My eight year old daughter just finished a session of swimming lessons last week. She was in a group of girls and boys about her age.
After the first day, M. told me that a girl in her class had asked M., “Do you think I’m fat?”
I was surprised to hear that, given the age of these girls. I asked M. how she answered. M. said, “I told her no, because I didn’t think she was fat.”
Easy enough to give an answer when you can honestly say no. We talk occasionally about what matters about a person – it is more important to be kind than to be pretty. Inner beauty is more important than outer beauty. It is important to take care of our bodies with adequate rest, nutritious foods and exercise, and that being healthy is more important than how we look. From infancy, I have stressed that my children have qualities to praise beyond how cute they are. They are cute, but that’s by no means all that they are. They are strong, kind, intelligent, and so on. We praise their actions. “That was really nice when you…” “I enjoyed watching your baseball game. That was a really good hit.” “I’m proud of you for trying your best today.” “You were a good friend when you…”
I think my kids do believe that looks aren’t what matter about someone.
So, what do you say if someone who is overweight asks if she or he looks fat? What if you can’t honestly say no? My first thought is not to give a yes or no answer at all, but simply say something like, “I think you look nice.” This can easily be an honest answer, because everyone has good qualities that we can look to.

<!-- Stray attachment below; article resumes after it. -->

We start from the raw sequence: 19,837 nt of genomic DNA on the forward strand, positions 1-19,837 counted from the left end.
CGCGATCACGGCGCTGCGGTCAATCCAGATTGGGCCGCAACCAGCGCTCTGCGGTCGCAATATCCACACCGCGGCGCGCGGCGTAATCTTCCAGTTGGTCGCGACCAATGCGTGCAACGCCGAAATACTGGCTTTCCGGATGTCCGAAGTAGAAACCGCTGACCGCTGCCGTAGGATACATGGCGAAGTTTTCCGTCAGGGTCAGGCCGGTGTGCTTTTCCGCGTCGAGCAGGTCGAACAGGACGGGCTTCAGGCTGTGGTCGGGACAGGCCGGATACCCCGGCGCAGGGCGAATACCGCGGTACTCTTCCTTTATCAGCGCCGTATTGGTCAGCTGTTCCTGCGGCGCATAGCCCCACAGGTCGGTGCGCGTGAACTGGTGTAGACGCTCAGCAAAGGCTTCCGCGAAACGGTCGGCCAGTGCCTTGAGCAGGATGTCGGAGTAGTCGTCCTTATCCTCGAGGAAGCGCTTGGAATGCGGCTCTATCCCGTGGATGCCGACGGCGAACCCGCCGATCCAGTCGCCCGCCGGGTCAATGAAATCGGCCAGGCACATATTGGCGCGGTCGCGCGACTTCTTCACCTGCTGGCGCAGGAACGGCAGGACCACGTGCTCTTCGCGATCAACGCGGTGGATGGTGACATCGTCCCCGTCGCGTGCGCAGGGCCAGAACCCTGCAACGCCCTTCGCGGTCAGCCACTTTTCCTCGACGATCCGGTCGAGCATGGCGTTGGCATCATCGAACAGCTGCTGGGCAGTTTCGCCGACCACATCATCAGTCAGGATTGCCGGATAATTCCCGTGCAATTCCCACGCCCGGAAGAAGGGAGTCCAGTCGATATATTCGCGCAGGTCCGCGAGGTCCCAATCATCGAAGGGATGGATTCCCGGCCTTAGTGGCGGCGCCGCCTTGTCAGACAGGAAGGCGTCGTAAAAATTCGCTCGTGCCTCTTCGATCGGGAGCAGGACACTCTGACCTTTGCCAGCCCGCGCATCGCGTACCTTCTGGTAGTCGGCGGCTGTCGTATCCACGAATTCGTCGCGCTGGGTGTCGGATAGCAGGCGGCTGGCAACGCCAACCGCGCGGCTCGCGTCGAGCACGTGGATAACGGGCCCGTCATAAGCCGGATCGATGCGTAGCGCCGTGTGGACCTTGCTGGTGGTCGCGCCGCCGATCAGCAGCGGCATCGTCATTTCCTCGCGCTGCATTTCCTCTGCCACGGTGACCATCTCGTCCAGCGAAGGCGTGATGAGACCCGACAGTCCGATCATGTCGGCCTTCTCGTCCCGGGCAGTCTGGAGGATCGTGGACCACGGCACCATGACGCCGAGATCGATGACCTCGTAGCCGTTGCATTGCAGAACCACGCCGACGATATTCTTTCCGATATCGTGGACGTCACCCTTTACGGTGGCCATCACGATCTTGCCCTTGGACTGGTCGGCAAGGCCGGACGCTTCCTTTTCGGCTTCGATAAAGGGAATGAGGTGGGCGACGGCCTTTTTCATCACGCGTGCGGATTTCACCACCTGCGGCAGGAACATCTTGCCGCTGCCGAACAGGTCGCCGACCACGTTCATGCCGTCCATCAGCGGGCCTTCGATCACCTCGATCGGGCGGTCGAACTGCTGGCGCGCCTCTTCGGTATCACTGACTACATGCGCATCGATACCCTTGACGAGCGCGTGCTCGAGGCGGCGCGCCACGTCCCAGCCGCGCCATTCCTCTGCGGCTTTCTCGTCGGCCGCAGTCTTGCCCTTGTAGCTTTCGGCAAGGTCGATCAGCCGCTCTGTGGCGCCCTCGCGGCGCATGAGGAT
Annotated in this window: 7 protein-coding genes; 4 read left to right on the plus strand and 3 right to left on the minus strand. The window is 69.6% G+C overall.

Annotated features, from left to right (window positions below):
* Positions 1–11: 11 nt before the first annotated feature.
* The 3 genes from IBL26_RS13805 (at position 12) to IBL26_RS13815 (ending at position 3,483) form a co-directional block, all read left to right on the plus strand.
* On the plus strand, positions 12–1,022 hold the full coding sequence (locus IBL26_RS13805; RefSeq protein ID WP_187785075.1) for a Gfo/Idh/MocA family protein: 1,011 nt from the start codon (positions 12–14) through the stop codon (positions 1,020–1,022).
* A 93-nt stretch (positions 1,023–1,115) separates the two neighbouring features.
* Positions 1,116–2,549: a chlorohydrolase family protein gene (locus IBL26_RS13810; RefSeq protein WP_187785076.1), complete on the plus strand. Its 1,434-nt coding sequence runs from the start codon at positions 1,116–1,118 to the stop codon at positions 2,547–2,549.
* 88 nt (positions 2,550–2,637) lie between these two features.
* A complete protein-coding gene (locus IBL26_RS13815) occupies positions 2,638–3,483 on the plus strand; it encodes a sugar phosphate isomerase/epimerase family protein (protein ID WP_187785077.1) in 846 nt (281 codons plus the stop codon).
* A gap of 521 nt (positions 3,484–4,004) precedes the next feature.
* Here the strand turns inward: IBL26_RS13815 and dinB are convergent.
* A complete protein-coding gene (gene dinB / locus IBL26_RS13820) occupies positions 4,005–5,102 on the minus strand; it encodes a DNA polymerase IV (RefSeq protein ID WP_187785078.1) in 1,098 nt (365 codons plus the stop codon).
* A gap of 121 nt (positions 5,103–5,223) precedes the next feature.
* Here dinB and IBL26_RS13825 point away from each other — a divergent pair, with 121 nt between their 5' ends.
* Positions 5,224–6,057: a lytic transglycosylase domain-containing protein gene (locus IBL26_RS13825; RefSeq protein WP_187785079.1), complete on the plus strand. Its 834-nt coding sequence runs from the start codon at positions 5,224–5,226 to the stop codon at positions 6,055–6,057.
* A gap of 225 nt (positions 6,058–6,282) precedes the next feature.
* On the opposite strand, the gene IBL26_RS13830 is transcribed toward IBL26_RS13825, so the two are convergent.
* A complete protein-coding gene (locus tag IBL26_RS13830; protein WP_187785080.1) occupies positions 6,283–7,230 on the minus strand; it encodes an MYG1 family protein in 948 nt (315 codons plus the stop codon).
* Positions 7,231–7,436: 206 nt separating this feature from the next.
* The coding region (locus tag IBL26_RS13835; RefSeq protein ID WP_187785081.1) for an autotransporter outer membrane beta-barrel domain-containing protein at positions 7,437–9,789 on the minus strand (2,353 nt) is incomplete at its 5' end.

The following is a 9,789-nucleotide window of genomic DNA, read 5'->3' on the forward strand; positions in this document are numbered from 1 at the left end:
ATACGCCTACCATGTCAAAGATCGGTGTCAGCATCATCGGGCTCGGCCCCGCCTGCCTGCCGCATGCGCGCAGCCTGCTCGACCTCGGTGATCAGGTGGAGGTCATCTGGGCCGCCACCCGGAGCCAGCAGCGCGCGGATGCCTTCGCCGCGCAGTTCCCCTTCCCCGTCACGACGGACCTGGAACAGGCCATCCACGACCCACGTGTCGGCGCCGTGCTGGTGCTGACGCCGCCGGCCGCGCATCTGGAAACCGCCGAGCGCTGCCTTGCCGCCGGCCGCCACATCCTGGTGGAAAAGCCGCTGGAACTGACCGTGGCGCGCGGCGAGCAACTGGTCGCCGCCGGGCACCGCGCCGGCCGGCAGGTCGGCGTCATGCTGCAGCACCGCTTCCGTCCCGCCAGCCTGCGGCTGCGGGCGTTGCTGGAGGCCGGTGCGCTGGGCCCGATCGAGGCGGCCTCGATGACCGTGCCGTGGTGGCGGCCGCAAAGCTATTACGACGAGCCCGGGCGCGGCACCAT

This kind of response might be adequate, but what if someone persisted for a more specific answer to the very specific question they asked?
When you are trying to teach your children to be kind and to be truthful, how do you handle these kinds of delicate situations?
It saddens me that this has already come up.
My daughter and I talked about all these things again, and we both agreed that it was too bad that the other girl felt she needed to ask such a question.
What do you think? Are you as surprised as I was that such a young girl was already worrying about her weight (even though she is a healthy weight)? What would you say? Do you have ideas how to encourage others to put the focus somewhere other than looks without hurting their feelings?
Maybe it’s time to start putting some Operation Beautiful notes in the locker room. That might be encouraging to someone as well.
I would be grateful for any additional suggestions.